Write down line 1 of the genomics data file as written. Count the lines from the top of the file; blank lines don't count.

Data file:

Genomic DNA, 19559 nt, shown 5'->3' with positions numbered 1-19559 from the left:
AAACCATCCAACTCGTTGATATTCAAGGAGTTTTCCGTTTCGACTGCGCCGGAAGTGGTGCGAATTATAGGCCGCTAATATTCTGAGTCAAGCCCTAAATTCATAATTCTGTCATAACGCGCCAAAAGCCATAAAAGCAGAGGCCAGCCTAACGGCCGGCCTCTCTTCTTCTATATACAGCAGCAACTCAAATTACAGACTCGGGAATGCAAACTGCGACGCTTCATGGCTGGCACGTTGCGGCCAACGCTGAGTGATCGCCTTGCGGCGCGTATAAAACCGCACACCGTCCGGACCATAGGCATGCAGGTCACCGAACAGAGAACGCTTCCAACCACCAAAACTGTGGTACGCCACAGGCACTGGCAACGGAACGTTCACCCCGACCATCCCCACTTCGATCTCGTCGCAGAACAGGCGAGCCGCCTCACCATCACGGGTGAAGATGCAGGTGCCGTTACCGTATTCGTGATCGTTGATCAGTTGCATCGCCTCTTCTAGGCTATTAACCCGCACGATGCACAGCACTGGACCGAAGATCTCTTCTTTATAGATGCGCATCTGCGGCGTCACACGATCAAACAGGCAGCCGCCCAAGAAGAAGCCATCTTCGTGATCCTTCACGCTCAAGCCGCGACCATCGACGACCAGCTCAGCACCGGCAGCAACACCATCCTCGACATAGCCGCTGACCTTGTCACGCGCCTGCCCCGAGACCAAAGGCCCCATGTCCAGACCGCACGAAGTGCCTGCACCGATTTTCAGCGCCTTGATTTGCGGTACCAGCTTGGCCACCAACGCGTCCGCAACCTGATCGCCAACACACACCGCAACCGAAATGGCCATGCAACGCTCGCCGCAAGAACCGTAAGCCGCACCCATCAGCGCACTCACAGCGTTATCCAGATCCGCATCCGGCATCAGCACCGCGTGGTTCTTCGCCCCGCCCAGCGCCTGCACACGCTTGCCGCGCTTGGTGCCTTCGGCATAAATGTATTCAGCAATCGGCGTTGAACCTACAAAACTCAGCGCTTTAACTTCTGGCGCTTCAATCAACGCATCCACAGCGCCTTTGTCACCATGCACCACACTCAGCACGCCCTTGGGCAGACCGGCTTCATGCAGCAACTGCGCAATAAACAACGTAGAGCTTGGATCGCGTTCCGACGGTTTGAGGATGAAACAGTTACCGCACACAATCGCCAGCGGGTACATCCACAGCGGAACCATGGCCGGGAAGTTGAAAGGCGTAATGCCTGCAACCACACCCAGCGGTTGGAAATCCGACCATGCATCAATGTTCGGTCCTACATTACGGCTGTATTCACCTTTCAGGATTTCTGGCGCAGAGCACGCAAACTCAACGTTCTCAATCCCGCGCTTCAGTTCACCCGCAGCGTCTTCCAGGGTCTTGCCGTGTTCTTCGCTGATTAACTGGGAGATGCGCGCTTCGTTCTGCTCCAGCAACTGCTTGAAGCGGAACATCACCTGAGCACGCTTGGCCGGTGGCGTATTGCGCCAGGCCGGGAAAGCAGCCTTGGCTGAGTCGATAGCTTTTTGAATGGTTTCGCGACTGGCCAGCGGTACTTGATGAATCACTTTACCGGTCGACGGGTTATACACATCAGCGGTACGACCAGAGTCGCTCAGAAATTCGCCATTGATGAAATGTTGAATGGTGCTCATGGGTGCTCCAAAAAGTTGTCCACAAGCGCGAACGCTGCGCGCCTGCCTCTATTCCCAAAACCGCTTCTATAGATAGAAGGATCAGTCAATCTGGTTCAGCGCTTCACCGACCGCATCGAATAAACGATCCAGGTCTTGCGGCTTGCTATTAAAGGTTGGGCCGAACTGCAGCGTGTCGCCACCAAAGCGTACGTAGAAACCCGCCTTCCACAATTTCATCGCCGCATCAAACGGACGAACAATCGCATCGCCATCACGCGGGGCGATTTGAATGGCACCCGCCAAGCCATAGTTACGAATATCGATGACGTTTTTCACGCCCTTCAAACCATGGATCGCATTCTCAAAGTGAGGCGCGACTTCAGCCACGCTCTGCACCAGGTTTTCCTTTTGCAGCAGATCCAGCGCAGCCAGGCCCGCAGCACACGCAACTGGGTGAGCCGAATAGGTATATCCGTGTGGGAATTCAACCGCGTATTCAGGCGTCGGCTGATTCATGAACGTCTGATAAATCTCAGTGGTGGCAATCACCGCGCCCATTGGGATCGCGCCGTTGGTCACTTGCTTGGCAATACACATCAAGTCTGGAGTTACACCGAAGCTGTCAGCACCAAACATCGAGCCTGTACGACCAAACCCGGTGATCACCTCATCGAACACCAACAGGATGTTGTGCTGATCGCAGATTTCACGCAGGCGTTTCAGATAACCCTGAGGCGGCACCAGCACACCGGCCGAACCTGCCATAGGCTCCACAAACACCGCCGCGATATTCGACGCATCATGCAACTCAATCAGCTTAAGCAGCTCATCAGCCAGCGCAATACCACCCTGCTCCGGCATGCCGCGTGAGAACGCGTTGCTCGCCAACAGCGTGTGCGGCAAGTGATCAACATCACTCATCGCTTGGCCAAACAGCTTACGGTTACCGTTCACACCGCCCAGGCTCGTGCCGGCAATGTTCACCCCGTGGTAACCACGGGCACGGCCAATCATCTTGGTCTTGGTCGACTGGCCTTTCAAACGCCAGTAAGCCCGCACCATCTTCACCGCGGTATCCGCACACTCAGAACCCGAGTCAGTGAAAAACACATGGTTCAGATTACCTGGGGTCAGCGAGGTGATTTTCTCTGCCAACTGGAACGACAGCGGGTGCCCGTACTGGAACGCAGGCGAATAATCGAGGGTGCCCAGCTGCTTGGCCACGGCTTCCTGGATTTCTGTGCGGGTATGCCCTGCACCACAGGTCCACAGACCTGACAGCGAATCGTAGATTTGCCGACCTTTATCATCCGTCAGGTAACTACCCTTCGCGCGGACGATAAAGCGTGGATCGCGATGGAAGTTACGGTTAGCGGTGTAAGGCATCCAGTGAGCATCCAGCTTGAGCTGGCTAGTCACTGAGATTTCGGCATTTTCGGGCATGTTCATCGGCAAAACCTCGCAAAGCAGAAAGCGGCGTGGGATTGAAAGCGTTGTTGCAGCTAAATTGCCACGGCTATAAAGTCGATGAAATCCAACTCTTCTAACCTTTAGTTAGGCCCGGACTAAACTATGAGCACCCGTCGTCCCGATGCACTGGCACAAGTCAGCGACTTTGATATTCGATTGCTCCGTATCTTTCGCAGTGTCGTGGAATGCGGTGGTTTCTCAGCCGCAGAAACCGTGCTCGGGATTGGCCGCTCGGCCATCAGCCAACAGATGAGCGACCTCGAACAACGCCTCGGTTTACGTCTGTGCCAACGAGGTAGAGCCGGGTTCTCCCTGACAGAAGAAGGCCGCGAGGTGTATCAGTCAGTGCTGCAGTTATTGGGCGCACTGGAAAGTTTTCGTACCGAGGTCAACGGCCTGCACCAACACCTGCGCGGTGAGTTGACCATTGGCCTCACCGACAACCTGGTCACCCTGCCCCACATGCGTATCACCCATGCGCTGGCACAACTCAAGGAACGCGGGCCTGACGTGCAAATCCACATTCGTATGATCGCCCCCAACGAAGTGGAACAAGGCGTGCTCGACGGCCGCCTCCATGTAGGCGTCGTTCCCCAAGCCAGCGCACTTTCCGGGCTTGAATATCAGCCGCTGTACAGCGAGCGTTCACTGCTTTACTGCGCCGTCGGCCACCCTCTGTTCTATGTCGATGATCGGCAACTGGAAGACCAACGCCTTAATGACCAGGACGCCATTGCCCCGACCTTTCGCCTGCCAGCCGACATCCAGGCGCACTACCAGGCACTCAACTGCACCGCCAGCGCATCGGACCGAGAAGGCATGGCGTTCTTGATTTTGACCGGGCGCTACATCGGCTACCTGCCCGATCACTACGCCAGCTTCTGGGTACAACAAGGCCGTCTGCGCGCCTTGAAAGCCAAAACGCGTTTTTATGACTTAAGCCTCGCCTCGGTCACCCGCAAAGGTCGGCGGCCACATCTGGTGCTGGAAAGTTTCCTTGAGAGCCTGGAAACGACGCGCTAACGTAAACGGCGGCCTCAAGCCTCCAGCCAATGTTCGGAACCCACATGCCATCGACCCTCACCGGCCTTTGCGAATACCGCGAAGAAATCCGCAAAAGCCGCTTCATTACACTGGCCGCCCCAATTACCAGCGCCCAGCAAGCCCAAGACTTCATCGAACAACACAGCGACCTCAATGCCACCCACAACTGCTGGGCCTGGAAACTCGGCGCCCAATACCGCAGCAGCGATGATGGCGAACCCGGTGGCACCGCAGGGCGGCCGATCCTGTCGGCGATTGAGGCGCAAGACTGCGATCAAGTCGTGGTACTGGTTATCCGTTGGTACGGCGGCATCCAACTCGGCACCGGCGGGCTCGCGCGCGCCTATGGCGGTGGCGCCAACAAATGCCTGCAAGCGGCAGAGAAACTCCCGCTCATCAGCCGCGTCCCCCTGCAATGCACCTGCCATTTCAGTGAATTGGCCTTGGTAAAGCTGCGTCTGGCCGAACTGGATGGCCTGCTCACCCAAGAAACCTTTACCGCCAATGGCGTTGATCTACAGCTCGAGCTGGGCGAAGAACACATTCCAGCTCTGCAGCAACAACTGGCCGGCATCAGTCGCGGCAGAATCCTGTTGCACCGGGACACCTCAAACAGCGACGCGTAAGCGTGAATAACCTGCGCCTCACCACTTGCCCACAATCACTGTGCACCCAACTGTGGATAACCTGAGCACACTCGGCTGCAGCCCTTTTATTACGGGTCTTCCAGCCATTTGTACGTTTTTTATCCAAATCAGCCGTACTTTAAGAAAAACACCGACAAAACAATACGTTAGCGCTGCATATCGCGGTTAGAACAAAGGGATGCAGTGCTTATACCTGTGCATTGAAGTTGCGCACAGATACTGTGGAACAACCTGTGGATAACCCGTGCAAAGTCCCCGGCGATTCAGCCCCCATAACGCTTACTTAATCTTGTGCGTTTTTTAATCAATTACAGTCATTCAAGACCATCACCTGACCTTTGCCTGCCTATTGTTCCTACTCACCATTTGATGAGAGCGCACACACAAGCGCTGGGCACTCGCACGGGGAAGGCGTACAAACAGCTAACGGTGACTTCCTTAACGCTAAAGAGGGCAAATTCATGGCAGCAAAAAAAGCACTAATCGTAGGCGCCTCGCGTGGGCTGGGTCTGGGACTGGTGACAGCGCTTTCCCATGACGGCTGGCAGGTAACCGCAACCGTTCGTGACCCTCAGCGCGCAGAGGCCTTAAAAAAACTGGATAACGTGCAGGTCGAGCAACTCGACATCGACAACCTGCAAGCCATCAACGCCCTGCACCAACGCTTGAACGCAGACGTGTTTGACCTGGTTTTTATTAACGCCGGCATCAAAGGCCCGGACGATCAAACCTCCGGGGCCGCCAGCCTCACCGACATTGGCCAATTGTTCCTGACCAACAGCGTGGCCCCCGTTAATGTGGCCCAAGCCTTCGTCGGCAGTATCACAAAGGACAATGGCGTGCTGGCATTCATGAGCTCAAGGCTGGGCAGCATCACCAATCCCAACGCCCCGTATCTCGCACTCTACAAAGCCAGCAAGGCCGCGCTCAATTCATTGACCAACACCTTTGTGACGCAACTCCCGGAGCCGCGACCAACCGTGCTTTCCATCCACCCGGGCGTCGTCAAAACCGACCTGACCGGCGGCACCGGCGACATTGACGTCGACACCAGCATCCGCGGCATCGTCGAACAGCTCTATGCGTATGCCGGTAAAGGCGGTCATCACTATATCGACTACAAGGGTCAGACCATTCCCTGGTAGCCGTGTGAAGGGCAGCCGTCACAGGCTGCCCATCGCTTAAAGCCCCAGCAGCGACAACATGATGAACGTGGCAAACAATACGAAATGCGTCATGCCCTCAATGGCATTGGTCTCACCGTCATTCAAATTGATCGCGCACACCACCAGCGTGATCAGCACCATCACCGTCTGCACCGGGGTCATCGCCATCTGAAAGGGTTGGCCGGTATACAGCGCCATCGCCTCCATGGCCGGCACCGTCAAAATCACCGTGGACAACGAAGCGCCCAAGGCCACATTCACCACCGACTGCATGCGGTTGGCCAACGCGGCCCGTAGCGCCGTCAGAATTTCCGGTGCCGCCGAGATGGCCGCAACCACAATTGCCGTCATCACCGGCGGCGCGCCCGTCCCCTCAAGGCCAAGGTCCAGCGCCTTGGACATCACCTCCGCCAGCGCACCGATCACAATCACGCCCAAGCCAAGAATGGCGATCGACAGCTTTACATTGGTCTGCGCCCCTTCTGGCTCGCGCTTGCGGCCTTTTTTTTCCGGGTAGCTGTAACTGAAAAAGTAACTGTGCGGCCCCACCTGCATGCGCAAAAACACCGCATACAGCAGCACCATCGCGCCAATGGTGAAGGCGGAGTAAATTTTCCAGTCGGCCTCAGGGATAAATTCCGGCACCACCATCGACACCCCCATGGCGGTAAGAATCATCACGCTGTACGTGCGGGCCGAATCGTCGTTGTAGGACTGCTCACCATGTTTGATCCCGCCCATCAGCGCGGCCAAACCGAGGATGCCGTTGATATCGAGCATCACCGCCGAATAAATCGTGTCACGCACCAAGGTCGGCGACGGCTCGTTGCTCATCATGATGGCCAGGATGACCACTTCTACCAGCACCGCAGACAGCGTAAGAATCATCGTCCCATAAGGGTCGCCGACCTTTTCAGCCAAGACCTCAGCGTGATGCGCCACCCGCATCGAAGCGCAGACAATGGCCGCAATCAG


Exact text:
Genomic DNA, 19559 nt, shown 5'->3' with positions numbered 1-19559 from the left: